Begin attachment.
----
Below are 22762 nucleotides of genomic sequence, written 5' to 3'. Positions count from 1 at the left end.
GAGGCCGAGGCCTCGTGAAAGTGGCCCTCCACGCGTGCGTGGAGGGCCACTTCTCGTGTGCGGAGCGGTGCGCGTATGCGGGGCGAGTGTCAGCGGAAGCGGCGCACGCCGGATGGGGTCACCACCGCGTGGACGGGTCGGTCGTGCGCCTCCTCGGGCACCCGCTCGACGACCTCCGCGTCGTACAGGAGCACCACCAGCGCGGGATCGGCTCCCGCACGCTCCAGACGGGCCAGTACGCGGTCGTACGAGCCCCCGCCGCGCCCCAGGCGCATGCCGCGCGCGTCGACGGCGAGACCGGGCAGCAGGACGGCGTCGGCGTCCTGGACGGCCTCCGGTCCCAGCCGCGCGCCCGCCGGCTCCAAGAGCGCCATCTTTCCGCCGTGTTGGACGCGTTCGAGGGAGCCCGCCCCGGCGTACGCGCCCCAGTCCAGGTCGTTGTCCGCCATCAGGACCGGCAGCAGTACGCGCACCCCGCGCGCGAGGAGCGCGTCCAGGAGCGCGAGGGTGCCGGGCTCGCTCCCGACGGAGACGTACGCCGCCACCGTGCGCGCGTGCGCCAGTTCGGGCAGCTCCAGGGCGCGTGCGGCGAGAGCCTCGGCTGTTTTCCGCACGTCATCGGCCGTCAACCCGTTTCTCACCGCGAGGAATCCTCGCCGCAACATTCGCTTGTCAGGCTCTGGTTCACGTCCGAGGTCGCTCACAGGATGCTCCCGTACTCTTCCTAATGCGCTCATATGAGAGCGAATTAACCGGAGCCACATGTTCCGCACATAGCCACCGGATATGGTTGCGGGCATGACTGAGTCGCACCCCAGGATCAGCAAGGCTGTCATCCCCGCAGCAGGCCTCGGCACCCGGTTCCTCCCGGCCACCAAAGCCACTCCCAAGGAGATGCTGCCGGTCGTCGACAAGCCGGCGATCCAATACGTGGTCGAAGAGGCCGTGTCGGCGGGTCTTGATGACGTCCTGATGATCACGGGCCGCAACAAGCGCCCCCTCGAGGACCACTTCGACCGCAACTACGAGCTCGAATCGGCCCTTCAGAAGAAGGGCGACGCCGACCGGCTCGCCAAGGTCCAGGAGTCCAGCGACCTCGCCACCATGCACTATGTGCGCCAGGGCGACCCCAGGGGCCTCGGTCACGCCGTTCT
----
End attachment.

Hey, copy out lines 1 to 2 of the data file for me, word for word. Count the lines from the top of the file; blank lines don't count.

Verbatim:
Below are 22762 nucleotides of genomic sequence, written 5' to 3'. Positions count from 1 at the left end.
GAGGCCGAGGCCTCGTGAAAGTGGCCCTCCACGCGTGCGTGGAGGGCCACTTCTCGTGTGCGGAGCGGTGCGCGTATGCGGGGCGAGTGTCAGCGGAAGCGGCGCACGCCGGATGGGGTCACCACCGCGTGGACGGGTCGGTCGTGCGCCTCCTCGGGCACCCGCTCGACGACCTCCGCGTCGTACAGGAGCACCACCAGCGCGGGATCGGCTCCCGCACGCTCCAGACGGGCCAGTACGCGGTCGTACGAGCCCCCGCCGCGCCCCAGGCGCATGCCGCGCGCGTCGACGGCGAGACCGGGCAGCAGGACGGCGTCGGCGTCCTGGACGGCCTCCGGTCCCAGCCGCGCGCCCGCCGGCTCCAAGAGCGCCATCTTTCCGCCGTGTTGGACGCGTTCGAGGGAGCCCGCCCCGGCGTACGCGCCCCAGTCCAGGTCGTTGTCCGCCATCAGGACCGGCAGCAGTACGCGCACCCCGCGCGCGAGGAGCGCGTCCAGGAGCGCGAGGGTGCCGGGCTCGCTCCCGACGGAGACGTACGCCGCCACCGTGCGCGCGTGCGCCAGTTCGGGCAGCTCCAGGGCGCGTGCGGCGAGAGCCTCGGCTGTTTTCCGCACGTCATCGGCCGTCAACCCGTTTCTCACCGCGAGGAATCCTCGCCGCAACATTCGCTTGTCAGGCTCTGGTTCACGTCCGAGGTCGCTCACAGGATGCTCCCGTACTCTTCCTAATGCGCTCATATGAGAGCGAATTAACCGGAGCCACATGTTCCGCACATAGCCACCGGATATGGTTGCGGGCATGACTGAGTCGCACCCCAGGATCAGCAAGGCTGTCATCCCCGCAGCAGGCCTCGGCACCCGGTTCCTCCCGGCCACCAAAGCCACTCCCAAGGAGATGCTGCCGGTCGTCGACAAGCCGGCGATCCAATACGTGGTCGAAGAGGCCGTGTCGGCGGGTCTTGATGACGTCCTGATGATCACGGGCCGCAACAAGCGCCCCCTCGAGGACCACTTCGACCGCAACTACGAGCTCGAATCGGCCCTTCAGAAGAAGGGCGACGCCGACCGGCTCGCCAAGGTCCAGGAGTCCAGCGACCTCGCCACCATGCACTATGTGCGCCAGGGCGACCCCAGGGGCCTCGGTCACGCCGTTCT